THE CHRISTIAN CHRONICLE
Social justice vs. kingdom work
By Bobby Ross Jr. | The Christian Chronicle
February 5, 2013
AT A NATIONAL MEETING of youth ministers, the key role of the local church is emphasized.
COLORADO SPRINGS, Colo. — Love Jesus.
Tolerate the church.
At a time when Americans’ confidence in organized religion has hit a 40-year low, that mindset seems particularly prevalent among younger Christians.
At the recent National Conference on Youth Ministries, Scot McKnight — one of the keynote speakers — challenged what he described as the modern tendency to lift up social justice efforts as “kingdom work.”
“It’s like a tsunami, beginning to overtake the church, and the church is losing significance in local communities because Christians are devoted to changing the world through the political process,” said McKnight, a prominent evangelical New Testament scholar and popular blogger.
Showing compassion, feeding the homeless and working for peace are good causes, but kingdom work involves introducing people to Jesus and his church, McKnight told 285 youth ministers from Churches of Christ in 30 states.
That message struck a chord with some of the youth ministers who gathered at the Crowne Plaza Colorado Springs — in the shadow of Pikes Peak.
“We’ve swung so far from the door-knocking days that we’ve forgotten to actually door-knock on the hearts of people and give them the message of Christ,” said Lee Langdon, youth minister for the Alameda Church of Christ in Norman, Okla. “Reestablishing that into the hearts of our teens and into their own missions is going to be important.”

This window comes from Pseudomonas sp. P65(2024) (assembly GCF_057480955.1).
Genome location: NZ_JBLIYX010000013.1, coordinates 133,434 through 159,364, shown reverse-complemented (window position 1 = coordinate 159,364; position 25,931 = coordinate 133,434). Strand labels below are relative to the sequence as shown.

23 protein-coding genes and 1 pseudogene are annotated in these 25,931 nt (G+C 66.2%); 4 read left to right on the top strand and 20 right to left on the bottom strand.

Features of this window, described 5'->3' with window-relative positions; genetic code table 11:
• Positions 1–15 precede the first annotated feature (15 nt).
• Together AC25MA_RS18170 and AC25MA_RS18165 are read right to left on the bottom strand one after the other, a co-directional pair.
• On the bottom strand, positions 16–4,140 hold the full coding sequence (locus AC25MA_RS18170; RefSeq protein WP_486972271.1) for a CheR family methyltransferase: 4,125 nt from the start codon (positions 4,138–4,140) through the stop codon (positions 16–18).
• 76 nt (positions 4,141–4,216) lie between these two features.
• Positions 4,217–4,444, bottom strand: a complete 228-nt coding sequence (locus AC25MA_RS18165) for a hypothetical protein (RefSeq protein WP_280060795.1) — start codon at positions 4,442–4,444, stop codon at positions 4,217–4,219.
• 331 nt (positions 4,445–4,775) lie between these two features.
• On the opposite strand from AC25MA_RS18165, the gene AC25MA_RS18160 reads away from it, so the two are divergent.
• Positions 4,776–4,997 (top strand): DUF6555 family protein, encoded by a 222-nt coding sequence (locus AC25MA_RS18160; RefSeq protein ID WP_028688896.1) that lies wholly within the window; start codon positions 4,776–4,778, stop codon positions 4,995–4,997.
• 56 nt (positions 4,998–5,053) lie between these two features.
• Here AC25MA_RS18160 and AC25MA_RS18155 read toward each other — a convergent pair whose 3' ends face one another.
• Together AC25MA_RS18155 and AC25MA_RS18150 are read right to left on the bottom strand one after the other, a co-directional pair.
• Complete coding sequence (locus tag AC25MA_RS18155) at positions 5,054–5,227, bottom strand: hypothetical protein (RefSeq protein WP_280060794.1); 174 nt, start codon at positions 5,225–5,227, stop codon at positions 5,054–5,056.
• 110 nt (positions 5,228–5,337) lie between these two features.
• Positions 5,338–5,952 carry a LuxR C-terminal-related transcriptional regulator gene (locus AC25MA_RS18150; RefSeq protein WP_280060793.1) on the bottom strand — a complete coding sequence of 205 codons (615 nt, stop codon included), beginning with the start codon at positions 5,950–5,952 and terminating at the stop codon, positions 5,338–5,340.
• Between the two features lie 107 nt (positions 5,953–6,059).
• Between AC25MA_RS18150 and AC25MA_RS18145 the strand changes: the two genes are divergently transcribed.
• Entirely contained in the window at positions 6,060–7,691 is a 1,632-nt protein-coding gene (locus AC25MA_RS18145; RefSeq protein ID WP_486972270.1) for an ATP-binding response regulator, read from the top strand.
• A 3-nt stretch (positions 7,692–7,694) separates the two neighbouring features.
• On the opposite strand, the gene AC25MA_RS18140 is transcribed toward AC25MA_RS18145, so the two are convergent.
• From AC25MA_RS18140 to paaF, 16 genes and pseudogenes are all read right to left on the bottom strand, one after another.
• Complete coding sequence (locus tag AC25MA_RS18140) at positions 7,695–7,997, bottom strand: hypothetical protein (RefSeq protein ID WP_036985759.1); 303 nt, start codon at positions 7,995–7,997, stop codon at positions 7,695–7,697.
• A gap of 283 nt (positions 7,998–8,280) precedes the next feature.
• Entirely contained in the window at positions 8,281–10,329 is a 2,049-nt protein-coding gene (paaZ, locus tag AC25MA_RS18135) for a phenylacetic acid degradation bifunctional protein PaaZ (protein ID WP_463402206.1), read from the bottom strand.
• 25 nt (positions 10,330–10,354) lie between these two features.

However, McKnight’s attempt to distinguish social justice efforts from kingdom work did not resonate with everyone.
Doug Foster, a church history professor at Abilene Christian University in Texas, said Churches of Christ historically have been “culturally oblivious to the fact that justice — God’s kind, not our political agendas — was at the heart of true religion in the Old and New Testaments.”
“I am not so sure Scot is on target with his analysis, though he may have a point about many young people becoming frustrated with the lack of concern and sensitivity — and even opposition — to the church’s involvement with social justice issues,” Foster said.
Joel and Ann Soumar work with 30 teens at the Vero Beach Church of Christ in Florida.
“It’s easy for people … to get excited about social justice and seeing wrongs righted, and it’s harder for them to get excited about things that are going on at church,” Joel Soumar said.
For example, last year’s viral YouTube video supporting the capture of Ugandan warlord Joseph Kony deeply moved a girl in Soumar’s youth group.
But the same student showed less interest in being a part of church programs.
The focus on social justice comes at a time when Gallup reports 44 percent of Americans have a “great deal” of confidence in organized religion. That’s the lowest figure since the polling company started tracking the question in the early 1970s.
As a 20-something youth minister, Nathan McBroom from the Central Church of Christ in Topeka, Kan., said he has become “wrapped up” in the idea of social justice.
He even taught his students using a curriculum put out by the International Justice Mission, a human rights organization that rescues victims of violence, sexual exploitation and slavery.
“We actually learned a lot about oppression, God’s hatred of oppression, God’s love for justice and his desire to set the captives free and all that,” McBroom said.